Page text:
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Military grave markers found in abandoned funeral home

Chris Farley, U.S. Navy veteran and National Memorial Cemetery of the Pacific (NMCP) caretaker, visits the resting place of his parents at the NMCP Nov. 28, 2015, in Honolulu. (U.S. Air Force photo by Staff Sgt. Christopher Hubenthal) (Photo by Staff Sgt. Chris Hubenthal)

Around 125 bronze and marble military grave markers are at the Richmond County Coroner’s Office after being found in an abandoned funeral home.

A Richmond County Marshal’s Office deputy found the markers covered by old blankets and trash in the garage of the old Dent’s Funeral Home on D’Antignac Street on May 18 while assisting the Augusta Land Bank Authority, which owns the property. Coroner Mark Bowen said an investigation has begun.

“It is hard to say right now why these markers are here. I don’t know. I don’t know if they were paid for and didn’t put them out,” he said. “I don’t know if they weren’t paid for and didn’t, but they are all military markers, so I’m assuming they were paid for by the military and just wasn’t placed on the grave.”

Once the deputy found the markers, Bowen was contacted and the markers were moved to his office Monday.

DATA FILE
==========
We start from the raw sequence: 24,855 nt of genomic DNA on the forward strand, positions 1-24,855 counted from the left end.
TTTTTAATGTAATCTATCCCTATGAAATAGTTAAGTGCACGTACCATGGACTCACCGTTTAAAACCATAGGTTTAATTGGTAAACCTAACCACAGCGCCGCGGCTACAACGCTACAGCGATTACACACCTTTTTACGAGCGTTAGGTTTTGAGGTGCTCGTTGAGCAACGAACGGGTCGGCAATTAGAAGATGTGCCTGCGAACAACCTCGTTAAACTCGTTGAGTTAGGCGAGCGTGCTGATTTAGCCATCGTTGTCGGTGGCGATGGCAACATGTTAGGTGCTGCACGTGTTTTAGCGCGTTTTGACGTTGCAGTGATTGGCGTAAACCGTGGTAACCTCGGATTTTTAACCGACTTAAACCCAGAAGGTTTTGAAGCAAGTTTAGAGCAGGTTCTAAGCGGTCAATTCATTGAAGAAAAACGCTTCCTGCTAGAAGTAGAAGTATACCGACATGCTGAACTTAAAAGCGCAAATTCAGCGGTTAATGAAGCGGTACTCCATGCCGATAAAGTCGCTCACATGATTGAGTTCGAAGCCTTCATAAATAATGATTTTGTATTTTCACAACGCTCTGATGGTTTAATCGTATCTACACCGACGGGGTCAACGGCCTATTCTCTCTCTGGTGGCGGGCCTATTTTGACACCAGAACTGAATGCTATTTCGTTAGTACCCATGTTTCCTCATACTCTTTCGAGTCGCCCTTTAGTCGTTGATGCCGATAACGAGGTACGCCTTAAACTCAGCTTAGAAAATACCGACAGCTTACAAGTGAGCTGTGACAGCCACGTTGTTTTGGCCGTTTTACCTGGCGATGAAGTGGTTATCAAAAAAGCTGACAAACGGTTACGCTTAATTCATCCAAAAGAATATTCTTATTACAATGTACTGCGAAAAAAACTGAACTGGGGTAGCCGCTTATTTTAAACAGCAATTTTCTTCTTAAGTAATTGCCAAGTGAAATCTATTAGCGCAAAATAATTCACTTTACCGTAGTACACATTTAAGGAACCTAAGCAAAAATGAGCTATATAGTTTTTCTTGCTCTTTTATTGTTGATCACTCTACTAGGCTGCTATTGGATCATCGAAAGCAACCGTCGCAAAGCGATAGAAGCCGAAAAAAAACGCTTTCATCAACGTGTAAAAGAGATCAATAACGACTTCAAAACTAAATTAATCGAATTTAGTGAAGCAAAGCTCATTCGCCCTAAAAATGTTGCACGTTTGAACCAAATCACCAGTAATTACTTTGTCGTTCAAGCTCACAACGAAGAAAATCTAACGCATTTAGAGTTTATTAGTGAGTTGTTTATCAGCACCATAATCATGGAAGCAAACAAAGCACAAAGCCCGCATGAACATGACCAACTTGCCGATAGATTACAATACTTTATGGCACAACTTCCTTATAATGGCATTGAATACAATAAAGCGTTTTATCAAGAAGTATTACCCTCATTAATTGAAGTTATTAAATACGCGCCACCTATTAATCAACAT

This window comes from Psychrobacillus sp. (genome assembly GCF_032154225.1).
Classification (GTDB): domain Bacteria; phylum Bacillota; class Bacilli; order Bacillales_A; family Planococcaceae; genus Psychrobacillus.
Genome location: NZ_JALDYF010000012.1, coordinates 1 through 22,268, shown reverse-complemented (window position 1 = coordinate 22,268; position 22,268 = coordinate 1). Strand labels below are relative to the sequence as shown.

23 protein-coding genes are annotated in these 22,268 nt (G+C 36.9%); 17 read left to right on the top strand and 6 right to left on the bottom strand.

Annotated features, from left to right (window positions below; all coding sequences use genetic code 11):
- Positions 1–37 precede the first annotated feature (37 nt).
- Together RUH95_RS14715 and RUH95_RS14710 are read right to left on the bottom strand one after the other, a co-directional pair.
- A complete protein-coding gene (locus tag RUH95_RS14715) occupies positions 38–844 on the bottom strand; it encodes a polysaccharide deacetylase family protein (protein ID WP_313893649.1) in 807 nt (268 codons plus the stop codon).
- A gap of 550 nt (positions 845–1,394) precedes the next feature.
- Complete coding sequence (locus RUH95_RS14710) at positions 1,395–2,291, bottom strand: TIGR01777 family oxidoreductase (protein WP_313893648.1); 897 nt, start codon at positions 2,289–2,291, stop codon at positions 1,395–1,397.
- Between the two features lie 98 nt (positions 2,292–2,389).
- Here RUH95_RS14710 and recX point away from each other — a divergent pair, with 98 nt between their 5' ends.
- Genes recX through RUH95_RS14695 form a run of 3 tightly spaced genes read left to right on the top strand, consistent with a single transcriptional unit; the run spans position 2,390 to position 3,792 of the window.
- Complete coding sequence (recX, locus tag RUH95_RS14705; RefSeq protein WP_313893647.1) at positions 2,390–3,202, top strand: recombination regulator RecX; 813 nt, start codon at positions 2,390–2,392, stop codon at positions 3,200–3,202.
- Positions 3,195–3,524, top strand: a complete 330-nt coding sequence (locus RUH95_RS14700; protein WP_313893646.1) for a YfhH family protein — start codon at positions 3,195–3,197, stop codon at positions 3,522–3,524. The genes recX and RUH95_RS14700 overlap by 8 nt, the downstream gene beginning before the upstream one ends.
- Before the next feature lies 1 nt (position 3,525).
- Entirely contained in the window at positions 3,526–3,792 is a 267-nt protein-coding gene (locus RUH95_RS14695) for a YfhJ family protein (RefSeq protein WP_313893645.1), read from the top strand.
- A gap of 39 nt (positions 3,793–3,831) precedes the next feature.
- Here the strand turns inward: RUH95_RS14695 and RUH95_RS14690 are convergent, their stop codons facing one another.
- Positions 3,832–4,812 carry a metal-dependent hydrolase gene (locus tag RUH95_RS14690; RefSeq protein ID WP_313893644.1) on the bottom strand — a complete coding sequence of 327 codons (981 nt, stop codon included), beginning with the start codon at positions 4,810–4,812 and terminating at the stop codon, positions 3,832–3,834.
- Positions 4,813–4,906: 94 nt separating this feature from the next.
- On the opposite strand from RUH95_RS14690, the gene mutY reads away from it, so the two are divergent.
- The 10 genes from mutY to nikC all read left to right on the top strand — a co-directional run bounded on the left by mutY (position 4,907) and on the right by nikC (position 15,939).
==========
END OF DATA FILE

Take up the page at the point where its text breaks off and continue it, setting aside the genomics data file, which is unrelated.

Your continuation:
“We were able to get them moved over here to my office so we can start compiling a list of the names and seeing if we can find out where these folks are buried and if they got a marker on their grave,” Bowen said.

Some of the markers date to 1969 and are for veterans from different wars. Each has the person’s name, rank, date of birth and date of death inscribed.

Bowen said they were already able to find one grave site in the area that didn’t have a marker.

“I found out that person had died in 1999 and still does not have a marker on his grave. I’m able to take that marker and put it on that grave,” Bowen said.

He hopes the majority of them are from the area, since it was a local funeral home.

The Richmond County Marshal’s Office, district attorney’s office and sheriff’s office are working the investigation from different angles, Bowen said. For him, it is sad to see those who served and died not be properly recognized at their grave sites.

“I’m heartbroken,” Bowen said. “It is a sad situation when you have veterans or military people that served our country that died and you don’t even complete the job you are supposed to by placing a marker on a grave. We don’t know why they weren’t placed.”

According to Augusta Chronicle archives, Dent’s Funeral Home was founded in 1888 and was the city’s oldest black-owned funeral home. It moved to the 900 block of D’Antignac Street in 1900. It was listed on the National Register of Historic Places in 1990. The state Department of Revenue closed it in 2009 after it repeatedly failed to pay sales taxes owed to the state and the county, The Chronicle reported. The former owner, Thomasina Ketch, died of natural causes in 2014.


© 2019 The Augusta Chronicle (Augusta, Ga.)

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